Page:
In Nigeria's Oil Patch, an Unsung Ethnic Voice
A potentially strong minority sprang a prisoner at dawn in July, but it still lacks political clout.
| YENAGOA, NIGERIA
Prisoner T.K. Ogoriba awoke before dawn to what he called "a most unusual noise." From his cell in Yenagoa - a hamlet in Nigeria's oil-producing south - Mr. Ogoriba saw a dozen men come running in his direction.
"People I didn't even know," he recalls, unable to repress a smile. "They were calling my name."
Ogoriba had been jailed for exposing the corruption of his local military government. Now, on that Monday in July, he was freed by unarmed supporters of the Izon Youth Organization, a movement comprising the more radical elements of the Ijaw tribe in the Niger Delta.
Nothing like the raid had occurred in Nigeria's long history of military rule. But in Lagos, the financial capital, there were only vague rumors about undisciplined Ijaw elements vandalizing private property.
Attention remained obstinately focused on the federal capital, Abuja, where Nigeria's latest military ruler, Gen. Abdulsalam Abubakar, was preparing for civilian elections he scheduled for May next year.
"If this happened in Yorubaland, it would be all over the papers," says Olawale Fapohunda, a Lagos-based human rights lawyer.
The Yorubas, with the Ibos in the east and the Hausa-Fulani in the north, have long dominated Nigeria's political scene. Power stays in the hands of the Hausa military establishment. Yorubas and Ibos have gained at least partial access to most governmental and financial institutions. But minorities like the Ijaw are shut out.
Leaders of the Izon Youth Organization candidly admit they don't have the resources or the desire to engage the military in a protracted conflict. After "disruptive mass action" was threatened by The Rivers States Coalition, an Ijaw-dominated group, one of its leaders tried to prevent the statement from reaching the local press.
"I said we should not be making those kinds of statements without anything to back them up," says Felix Tuodolo, who is also an environmentalist with Oil Watch, a delta-based monitoring group. What the Ijaw should do instead, he adds, is find a political voice: "We have been excluded from everything because we have never spoken in one voice."
The delta produces 90 percent of Nigeria's wealth. Under the swamps and mangroves of one of the world's richest ecosystems lie vast reserves: 40 more years of crude and a century of natural gas.
The first oil was produced here in 1956. After 40 years of production, there are no roads and no conduits for running water. There are, however, oil spills - more than 10 in the past six months - and some 100 gas flares spewing carbon dioxide 24 hours a day.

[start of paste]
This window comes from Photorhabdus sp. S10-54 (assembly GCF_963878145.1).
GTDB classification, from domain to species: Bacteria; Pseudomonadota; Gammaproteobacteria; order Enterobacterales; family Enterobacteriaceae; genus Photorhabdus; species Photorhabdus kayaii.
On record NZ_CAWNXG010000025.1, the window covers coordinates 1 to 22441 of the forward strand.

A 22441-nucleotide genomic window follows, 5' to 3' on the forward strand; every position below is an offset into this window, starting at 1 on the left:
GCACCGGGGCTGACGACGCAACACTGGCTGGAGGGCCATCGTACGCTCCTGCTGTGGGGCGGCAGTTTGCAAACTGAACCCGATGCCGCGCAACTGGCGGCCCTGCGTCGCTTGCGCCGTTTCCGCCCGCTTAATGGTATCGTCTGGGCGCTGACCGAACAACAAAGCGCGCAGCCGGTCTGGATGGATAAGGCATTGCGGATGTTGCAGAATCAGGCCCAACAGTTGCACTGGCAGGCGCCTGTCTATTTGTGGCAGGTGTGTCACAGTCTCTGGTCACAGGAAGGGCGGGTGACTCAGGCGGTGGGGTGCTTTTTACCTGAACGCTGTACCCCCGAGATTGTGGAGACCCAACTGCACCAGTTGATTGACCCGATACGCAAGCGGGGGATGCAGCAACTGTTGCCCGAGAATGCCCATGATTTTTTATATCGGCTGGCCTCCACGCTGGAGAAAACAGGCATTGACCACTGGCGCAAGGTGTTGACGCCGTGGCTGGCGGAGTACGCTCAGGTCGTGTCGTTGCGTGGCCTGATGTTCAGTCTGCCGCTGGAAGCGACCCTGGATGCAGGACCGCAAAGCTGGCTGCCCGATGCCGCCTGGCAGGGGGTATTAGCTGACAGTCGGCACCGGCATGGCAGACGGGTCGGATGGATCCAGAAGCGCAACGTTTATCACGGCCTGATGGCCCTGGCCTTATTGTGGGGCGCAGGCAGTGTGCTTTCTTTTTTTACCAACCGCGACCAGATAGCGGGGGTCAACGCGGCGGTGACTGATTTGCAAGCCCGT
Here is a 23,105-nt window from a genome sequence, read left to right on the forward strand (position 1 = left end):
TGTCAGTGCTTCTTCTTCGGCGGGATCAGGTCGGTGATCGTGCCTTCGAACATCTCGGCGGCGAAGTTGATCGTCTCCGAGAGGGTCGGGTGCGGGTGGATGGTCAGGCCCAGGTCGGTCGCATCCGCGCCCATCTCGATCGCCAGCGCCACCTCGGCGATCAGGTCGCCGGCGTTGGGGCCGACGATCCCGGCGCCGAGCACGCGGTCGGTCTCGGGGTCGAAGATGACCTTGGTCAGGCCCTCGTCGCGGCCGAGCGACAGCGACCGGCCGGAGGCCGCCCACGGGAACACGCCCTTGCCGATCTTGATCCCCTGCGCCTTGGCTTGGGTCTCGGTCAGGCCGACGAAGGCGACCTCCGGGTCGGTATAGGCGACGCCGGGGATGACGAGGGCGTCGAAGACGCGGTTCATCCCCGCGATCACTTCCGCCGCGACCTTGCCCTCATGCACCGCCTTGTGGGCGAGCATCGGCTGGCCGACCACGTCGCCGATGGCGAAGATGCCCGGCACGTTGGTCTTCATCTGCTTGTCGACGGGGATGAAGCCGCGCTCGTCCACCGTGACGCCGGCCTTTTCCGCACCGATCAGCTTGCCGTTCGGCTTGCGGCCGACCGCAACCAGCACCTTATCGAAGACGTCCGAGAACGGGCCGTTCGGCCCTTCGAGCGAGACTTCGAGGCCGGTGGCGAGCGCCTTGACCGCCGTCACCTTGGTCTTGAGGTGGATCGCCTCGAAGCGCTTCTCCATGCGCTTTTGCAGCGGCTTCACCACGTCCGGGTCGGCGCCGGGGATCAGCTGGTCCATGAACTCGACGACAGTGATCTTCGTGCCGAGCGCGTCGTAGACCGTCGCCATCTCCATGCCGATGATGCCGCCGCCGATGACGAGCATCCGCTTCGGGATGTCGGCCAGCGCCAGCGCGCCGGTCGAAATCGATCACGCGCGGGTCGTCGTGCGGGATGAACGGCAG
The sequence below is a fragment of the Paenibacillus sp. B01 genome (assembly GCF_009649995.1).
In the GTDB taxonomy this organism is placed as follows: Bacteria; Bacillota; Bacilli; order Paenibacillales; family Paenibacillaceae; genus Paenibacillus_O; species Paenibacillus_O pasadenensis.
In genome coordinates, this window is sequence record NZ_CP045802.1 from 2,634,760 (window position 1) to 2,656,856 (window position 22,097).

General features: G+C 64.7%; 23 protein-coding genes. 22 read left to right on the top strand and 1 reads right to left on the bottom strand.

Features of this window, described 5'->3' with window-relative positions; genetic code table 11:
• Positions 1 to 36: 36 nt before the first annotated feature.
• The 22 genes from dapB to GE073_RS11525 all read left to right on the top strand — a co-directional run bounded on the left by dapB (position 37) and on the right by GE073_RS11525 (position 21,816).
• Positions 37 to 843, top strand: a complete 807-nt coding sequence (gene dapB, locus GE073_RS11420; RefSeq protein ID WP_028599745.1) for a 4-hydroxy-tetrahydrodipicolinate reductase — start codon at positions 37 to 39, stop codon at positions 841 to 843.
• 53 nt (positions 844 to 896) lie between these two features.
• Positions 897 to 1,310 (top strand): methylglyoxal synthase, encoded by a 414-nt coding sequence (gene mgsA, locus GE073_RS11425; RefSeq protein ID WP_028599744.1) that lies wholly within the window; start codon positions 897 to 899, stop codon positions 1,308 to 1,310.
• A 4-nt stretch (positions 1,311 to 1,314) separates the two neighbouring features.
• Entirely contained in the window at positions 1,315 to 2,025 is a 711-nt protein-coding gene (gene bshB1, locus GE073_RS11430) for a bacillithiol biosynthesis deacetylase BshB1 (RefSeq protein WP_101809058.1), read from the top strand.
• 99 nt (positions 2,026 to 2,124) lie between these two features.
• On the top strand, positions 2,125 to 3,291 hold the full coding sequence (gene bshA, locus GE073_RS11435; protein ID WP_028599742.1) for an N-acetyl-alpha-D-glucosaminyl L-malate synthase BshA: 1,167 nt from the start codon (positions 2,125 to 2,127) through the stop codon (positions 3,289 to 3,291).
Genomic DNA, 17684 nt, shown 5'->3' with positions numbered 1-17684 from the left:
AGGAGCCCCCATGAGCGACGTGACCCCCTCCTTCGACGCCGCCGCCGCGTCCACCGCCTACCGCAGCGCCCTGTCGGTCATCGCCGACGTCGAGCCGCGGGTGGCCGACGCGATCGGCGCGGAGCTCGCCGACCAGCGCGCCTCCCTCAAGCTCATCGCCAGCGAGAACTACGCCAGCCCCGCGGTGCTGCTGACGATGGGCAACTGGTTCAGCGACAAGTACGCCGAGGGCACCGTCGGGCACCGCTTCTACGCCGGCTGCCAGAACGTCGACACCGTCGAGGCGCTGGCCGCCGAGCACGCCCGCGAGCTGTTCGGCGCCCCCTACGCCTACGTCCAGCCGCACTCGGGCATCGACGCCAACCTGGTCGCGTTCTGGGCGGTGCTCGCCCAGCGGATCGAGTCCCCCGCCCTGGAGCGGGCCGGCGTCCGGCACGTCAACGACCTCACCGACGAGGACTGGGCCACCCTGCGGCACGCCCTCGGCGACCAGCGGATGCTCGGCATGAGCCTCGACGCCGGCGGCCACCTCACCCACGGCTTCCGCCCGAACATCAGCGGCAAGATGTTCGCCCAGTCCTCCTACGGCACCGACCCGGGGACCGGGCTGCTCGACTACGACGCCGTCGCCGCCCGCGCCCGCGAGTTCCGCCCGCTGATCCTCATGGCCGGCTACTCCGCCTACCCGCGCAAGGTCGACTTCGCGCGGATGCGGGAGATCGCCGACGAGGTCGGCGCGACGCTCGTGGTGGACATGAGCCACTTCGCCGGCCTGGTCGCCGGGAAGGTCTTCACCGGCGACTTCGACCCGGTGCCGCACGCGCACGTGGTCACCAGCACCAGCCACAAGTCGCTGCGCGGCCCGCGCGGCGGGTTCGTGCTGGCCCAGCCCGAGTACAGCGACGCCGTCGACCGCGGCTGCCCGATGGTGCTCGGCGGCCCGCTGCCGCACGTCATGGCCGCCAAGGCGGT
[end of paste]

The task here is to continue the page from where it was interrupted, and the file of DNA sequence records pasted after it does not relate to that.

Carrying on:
Unlike the tiny Ogoni minority - whose campaign against environmental abuse ended with the execution of writer Ken Saro-Wiwa in 1995 - the Ijaw have tremendous political potential. They cut across five states of the delta and, with an estimated population of 12 million, constitute the fourth-largest ethnic group in Nigeria.
"We Ijaw provide 30 to 40 percent of the wealth of this nation, and we have nothing," says Mr. Tuodolo of Oil Watch.
Before the raid in Yenagoa, the capital of Bayelsa - one of six states newly created in anticipation of return to civilian rule - the Ijaw had focused on oil operators. Installations were attacked, flow stations forced to shut down, and expatriate workers taken hostage.
Out of 40 cases scheduled to go to trial in the Federal High Court at Port Harcourt, the oil capital of Nigeria, three-fourths are lawsuits against oil companies.
"We are doing everything we can," says one oil worker on condition of anonymity. "but it is never enough. They want a road built, so we build them a road. They say they want light, and we give them light. Still they take our boats, attack our work stations, and kidnap our employees."
During the recent World Cup soccer competition in France, one company went so far as to provide Ijaw fans with television sets.
"For years the military and the oil companies have implemented the principle of divide and rule," says Mr. Fapohunda, the human rights lawyer. He says the Ijaw's demand to control 50 percent of the oil in their land will keep them outside any political forum.
"The Yorubas and the Ibos will disagree on a million things, even among themselves," he says. "But one thing they will be in complete agreement over is oil. They will never let any of the minorities have 50 percent, or even 25 percent."
The question is whether the deprived Ijaw will break with a past of often violent internal dissent and succeed in articulating a unified platform for political progress.